July 26, 2016

International Aviation and Climate

Martina Simpkins

On July 20, Martina Simpkins briefed the Washington, D.C. Aviation Assembly, a group of foreign embassy officials, on the ongoing international negotiations on aviation and climate within ICAO, the International Civil Aviation Organization.  ICAO, a UN-level organization with over 190 member states and a seat in Montreal, is working to design and implement a market-based mechanism that will require airlines to offset greenhouse gas emissions from international flights.  The ICAO General Assembly is expected to take a decision on the scheme at its next triennial meeting in Montreal this October.

The global market-based mechanism is intended to help make a reality the aviation industry’s ambitious commitment to “Carbon-Neutral Growth by 2020”, also known by its acronym CNG 2020.  While CO2 emissions from international aviation are currently estimated to contribute approximately 2% to global greenhouse gas emissions, that share is expected to increase significantly based on the sector’s growth expectations, in particular in Asia and other emerging markets.

The global market-based mechanism is envisioned as one of four pillars (along with improvements in technology, infrastructure and operations) that will help curb aviation emissions.  In a nutshell, airlines will be required to purchase emissions credits to offset emissions beyond the industry’s CNG 2020 mark.  The devil is in the details, however, and the negotiations are complex and highly political.  A dynamic similar to that in the larger international climate negotiations can be observed, with China and other emerging markets demanding “differentiation” for their fast-growing airlines, while legacy U.S. and European airlines seek to avoid bearing offsetting burdens without firm commitments from other ICAO member states.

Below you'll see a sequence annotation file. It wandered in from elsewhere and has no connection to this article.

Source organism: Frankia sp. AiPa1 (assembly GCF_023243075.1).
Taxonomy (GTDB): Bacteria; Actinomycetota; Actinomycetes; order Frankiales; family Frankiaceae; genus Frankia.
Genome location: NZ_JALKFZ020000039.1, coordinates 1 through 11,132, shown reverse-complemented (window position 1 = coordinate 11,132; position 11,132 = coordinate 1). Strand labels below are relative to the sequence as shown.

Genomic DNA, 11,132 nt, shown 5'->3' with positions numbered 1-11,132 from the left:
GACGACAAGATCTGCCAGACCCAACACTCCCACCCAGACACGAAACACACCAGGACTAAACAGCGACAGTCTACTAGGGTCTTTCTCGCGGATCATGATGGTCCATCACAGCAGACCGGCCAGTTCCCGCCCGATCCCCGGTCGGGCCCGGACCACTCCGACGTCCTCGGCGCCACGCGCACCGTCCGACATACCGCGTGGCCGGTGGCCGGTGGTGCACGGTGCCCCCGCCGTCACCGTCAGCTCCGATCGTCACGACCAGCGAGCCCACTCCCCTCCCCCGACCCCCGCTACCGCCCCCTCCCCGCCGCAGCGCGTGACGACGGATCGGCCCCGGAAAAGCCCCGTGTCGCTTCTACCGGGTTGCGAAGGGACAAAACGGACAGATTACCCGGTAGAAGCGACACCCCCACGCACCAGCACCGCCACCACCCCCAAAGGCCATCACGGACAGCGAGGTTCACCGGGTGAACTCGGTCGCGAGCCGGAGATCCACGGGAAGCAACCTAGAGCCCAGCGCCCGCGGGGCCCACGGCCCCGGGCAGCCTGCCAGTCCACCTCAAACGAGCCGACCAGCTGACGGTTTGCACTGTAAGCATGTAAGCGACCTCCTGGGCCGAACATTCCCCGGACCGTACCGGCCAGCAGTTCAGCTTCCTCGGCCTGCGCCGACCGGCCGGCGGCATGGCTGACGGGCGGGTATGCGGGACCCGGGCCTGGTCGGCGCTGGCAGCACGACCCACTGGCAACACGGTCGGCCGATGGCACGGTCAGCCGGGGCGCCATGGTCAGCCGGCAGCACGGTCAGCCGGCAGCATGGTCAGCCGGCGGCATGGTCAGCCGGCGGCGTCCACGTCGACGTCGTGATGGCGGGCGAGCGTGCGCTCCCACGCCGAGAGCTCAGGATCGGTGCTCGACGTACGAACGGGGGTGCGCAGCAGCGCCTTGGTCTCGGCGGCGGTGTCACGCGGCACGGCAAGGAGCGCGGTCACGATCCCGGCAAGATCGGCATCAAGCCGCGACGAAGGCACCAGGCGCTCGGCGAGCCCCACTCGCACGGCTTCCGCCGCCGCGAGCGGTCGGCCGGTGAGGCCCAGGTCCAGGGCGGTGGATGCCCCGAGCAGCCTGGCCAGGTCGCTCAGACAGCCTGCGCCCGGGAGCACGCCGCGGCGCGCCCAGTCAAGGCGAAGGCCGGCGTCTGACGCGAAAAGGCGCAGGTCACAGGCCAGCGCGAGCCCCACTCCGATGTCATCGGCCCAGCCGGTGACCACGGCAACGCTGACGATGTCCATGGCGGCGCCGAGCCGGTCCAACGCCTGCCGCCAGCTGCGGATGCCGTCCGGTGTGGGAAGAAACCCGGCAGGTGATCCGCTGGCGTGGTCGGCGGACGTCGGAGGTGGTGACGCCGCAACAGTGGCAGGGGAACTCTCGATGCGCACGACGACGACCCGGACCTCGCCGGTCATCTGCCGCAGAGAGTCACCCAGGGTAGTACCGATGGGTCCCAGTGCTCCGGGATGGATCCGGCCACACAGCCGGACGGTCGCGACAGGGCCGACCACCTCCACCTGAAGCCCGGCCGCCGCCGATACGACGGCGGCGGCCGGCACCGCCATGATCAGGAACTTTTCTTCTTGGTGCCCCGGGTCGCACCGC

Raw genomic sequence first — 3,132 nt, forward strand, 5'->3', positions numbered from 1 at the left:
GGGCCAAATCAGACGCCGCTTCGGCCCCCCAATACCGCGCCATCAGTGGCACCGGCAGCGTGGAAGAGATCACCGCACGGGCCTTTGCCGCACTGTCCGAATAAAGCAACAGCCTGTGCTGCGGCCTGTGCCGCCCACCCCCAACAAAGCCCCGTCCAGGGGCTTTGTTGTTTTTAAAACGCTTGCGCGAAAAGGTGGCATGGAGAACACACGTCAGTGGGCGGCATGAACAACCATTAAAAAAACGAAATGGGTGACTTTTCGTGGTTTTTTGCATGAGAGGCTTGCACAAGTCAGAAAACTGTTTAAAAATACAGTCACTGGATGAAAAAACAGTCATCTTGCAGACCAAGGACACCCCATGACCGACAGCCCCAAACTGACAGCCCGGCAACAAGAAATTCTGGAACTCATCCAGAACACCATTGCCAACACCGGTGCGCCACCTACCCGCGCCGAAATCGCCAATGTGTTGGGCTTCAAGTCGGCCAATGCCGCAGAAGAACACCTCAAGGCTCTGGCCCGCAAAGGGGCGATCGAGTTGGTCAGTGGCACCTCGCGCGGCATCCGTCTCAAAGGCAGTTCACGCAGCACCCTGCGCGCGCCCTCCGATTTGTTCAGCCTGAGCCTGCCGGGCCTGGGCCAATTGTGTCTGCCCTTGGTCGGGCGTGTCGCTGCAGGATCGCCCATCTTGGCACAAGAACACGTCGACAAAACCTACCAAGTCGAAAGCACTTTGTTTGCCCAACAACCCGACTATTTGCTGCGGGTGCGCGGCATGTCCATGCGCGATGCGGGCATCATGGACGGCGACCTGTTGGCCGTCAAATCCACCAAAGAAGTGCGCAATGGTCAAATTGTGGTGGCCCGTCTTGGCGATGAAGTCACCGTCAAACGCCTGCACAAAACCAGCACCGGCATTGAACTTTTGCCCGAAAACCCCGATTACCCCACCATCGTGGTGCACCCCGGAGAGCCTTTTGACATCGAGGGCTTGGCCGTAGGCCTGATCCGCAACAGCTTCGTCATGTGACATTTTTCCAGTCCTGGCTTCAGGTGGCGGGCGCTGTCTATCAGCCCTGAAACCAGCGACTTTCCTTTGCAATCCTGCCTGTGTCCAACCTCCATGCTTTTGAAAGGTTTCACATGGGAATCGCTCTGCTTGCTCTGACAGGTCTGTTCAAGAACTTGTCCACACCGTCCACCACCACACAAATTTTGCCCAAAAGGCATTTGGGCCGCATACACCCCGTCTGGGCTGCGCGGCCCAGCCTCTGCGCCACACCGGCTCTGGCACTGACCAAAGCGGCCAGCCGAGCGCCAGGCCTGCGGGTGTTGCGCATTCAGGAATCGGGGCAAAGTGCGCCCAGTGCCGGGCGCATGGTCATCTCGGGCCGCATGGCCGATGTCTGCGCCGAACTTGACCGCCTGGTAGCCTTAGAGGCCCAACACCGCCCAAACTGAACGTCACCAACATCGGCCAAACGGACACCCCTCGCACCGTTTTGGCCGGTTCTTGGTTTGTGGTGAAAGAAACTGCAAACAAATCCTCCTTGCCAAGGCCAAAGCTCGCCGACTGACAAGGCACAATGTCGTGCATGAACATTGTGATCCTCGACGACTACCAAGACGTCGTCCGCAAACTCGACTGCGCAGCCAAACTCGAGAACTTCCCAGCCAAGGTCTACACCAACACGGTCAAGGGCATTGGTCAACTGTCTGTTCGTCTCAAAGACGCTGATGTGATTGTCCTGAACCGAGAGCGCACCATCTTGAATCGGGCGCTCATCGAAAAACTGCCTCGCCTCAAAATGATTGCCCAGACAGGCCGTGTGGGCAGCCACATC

The biggest question a few weeks before the General Assembly is:  Do we have enough political will among the key players to come to an agreement?  The global aviation industry supports a solution.  The U.S. government, along with its neighbors Canada and Mexico, also reiterated its commitment to reaching a deal at ICAO at the recent North American Leaders Summit in Ottawa in late June.

European ICAO member states are also firmly committed to reaching a deal.  In 2013, the EU narrowly avoided a potential trade war with the U.S. and China over the application of the EU Emissions Trading System to international flights when it agreed to allow ICAO time to set up its own mechanism.  ICAO’s failure to deliver could put the Europeans into a difficult spot of having to decide whether to follow through with extending its emissions trading system internationally – at a time when Brexit and other economic challenges already have Brussels preoccupied.

China is the wildcard.  U.S. government negotiators are in direct bilateral discussions with China, and most observers expect that an ICAO deal will be based on the U.S. and China finding common ground – as they did prior to the Paris climate summit last December.

What is at stake?  The aviation sector views its commitment to CNG 2020 as its “license to grow”.  If one thing is clear – the sector will grow, and despite significant research and investment in alternative fuels, the sector’s CO2 emissions will rise even as aircraft meet increasingly stringent emissions standards.  A pragmatic and workable mechanism will not only provide certainty to airlines, manufacturers and others in the supply chain, and allow the flying public to reap the benefits of travel while helping curb greenhouse gas emissions.  The adoption of an ICAO market-based measure with mandatory offsetting targets for the majority of international flights would be an enormous step toward reaching global political solutions to combat climate change.